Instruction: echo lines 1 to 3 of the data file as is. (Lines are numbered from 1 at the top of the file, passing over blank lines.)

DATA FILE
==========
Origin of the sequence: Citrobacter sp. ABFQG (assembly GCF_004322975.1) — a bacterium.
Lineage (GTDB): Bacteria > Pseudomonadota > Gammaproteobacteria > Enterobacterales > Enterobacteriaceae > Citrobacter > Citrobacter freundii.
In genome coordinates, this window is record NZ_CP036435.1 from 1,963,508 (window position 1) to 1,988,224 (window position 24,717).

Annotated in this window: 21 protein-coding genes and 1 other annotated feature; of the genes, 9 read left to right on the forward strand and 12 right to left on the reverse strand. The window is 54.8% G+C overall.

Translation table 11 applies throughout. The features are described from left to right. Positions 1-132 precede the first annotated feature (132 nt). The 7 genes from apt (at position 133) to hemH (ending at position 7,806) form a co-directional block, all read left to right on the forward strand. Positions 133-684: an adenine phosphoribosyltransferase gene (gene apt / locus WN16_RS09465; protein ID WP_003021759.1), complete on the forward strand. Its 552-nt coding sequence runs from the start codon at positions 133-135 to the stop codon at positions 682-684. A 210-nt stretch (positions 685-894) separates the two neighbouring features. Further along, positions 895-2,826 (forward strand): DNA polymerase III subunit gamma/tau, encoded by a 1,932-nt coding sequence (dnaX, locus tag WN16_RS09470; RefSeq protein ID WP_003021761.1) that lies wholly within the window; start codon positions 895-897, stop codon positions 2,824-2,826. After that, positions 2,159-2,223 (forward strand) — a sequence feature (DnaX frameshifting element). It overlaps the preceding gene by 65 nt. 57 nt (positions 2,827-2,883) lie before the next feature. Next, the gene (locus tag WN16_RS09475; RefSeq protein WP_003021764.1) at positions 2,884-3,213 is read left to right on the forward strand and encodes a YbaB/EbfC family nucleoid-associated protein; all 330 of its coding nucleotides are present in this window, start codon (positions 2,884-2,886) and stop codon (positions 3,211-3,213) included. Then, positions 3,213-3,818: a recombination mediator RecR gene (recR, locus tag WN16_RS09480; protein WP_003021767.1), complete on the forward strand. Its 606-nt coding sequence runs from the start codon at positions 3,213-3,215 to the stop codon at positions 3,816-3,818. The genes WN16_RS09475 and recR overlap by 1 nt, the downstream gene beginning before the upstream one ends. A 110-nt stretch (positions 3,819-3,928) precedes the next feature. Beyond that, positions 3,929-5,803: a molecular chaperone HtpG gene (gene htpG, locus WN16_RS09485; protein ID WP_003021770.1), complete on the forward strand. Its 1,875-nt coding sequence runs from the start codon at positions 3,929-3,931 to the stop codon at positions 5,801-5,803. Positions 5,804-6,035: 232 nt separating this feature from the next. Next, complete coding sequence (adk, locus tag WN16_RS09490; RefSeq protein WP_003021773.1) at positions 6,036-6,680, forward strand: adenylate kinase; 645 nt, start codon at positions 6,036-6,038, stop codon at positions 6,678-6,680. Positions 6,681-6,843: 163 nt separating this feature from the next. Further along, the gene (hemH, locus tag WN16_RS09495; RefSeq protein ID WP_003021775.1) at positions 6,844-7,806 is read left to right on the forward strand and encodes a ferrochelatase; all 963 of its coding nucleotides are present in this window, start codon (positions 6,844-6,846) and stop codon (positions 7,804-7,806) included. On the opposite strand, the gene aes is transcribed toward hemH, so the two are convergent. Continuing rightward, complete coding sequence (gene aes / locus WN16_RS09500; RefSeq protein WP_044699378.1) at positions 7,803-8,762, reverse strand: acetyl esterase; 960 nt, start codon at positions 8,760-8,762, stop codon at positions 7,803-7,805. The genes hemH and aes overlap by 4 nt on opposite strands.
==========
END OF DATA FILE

Origin of the sequence: Citrobacter sp. ABFQG (assembly GCF_004322975.1) — a bacterium.
Lineage (GTDB): Bacteria > Pseudomonadota > Gammaproteobacteria > Enterobacterales > Enterobacteriaceae > Citrobacter > Citrobacter freundii.
In genome coordinates, this window is record NZ_CP036435.1 from 1,963,508 (window position 1) to 1,988,224 (window position 24,717).